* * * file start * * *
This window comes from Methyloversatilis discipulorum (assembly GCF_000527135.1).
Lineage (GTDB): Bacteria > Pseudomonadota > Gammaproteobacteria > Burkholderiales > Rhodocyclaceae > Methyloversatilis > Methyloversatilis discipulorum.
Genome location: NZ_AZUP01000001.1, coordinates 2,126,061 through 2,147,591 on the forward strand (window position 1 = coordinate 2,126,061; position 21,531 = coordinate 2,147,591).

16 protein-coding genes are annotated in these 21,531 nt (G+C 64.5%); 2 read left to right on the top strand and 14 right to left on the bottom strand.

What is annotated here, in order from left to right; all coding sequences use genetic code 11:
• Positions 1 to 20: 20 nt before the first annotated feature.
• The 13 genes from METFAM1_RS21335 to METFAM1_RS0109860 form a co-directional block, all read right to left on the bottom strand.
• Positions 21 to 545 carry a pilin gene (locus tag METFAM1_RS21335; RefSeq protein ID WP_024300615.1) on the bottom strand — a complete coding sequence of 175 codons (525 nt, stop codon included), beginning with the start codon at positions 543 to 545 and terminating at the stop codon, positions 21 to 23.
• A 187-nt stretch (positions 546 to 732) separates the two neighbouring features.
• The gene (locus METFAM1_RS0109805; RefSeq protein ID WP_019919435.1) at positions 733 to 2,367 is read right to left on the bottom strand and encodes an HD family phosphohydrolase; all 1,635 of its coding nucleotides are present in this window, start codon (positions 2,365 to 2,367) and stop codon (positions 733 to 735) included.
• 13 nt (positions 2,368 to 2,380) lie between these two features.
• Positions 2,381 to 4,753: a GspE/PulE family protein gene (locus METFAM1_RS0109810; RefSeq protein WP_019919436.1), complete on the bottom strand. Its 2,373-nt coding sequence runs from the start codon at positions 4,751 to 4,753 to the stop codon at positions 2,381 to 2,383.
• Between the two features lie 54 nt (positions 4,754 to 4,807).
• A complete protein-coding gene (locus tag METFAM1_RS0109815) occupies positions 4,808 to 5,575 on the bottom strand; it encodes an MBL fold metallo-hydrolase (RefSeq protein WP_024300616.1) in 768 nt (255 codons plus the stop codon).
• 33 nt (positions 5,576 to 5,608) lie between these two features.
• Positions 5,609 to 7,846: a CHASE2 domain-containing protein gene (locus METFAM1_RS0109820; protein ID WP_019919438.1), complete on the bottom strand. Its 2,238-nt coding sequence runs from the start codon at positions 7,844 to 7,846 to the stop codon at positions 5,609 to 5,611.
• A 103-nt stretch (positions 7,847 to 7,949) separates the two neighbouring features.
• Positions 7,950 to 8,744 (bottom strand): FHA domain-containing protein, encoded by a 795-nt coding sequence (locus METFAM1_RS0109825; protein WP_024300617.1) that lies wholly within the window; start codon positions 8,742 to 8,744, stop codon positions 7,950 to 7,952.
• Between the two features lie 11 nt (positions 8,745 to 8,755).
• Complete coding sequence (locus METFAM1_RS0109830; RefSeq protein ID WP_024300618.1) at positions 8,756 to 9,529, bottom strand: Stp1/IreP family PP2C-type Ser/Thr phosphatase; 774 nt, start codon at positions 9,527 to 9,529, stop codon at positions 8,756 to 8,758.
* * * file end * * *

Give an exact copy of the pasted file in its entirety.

This window comes from Methyloversatilis discipulorum (assembly GCF_000527135.1).
Lineage (GTDB): Bacteria > Pseudomonadota > Gammaproteobacteria > Burkholderiales > Rhodocyclaceae > Methyloversatilis > Methyloversatilis discipulorum.
Genome location: NZ_AZUP01000001.1, coordinates 2,126,061 through 2,147,591 on the forward strand (window position 1 = coordinate 2,126,061; position 21,531 = coordinate 2,147,591).

16 protein-coding genes are annotated in these 21,531 nt (G+C 64.5%); 2 read left to right on the top strand and 14 right to left on the bottom strand.

What is annotated here, in order from left to right; all coding sequences use genetic code 11:
• Positions 1 to 20: 20 nt before the first annotated feature.
• The 13 genes from METFAM1_RS21335 to METFAM1_RS0109860 form a co-directional block, all read right to left on the bottom strand.
• Positions 21 to 545 carry a pilin gene (locus tag METFAM1_RS21335; RefSeq protein ID WP_024300615.1) on the bottom strand — a complete coding sequence of 175 codons (525 nt, stop codon included), beginning with the start codon at positions 543 to 545 and terminating at the stop codon, positions 21 to 23.
• A 187-nt stretch (positions 546 to 732) separates the two neighbouring features.
• The gene (locus METFAM1_RS0109805; RefSeq protein ID WP_019919435.1) at positions 733 to 2,367 is read right to left on the bottom strand and encodes an HD family phosphohydrolase; all 1,635 of its coding nucleotides are present in this window, start codon (positions 2,365 to 2,367) and stop codon (positions 733 to 735) included.
• 13 nt (positions 2,368 to 2,380) lie between these two features.
• Positions 2,381 to 4,753: a GspE/PulE family protein gene (locus METFAM1_RS0109810; RefSeq protein WP_019919436.1), complete on the bottom strand. Its 2,373-nt coding sequence runs from the start codon at positions 4,751 to 4,753 to the stop codon at positions 2,381 to 2,383.
• Between the two features lie 54 nt (positions 4,754 to 4,807).
• A complete protein-coding gene (locus tag METFAM1_RS0109815) occupies positions 4,808 to 5,575 on the bottom strand; it encodes an MBL fold metallo-hydrolase (RefSeq protein WP_024300616.1) in 768 nt (255 codons plus the stop codon).
• 33 nt (positions 5,576 to 5,608) lie between these two features.
• Positions 5,609 to 7,846: a CHASE2 domain-containing protein gene (locus METFAM1_RS0109820; protein ID WP_019919438.1), complete on the bottom strand. Its 2,238-nt coding sequence runs from the start codon at positions 7,844 to 7,846 to the stop codon at positions 5,609 to 5,611.
• A 103-nt stretch (positions 7,847 to 7,949) separates the two neighbouring features.
• Positions 7,950 to 8,744 (bottom strand): FHA domain-containing protein, encoded by a 795-nt coding sequence (locus METFAM1_RS0109825; protein WP_024300617.1) that lies wholly within the window; start codon positions 8,742 to 8,744, stop codon positions 7,950 to 7,952.
• Between the two features lie 11 nt (positions 8,745 to 8,755).
• Complete coding sequence (locus METFAM1_RS0109830; RefSeq protein ID WP_024300618.1) at positions 8,756 to 9,529, bottom strand: Stp1/IreP family PP2C-type Ser/Thr phosphatase; 774 nt, start codon at positions 9,527 to 9,529, stop codon at positions 8,756 to 8,758.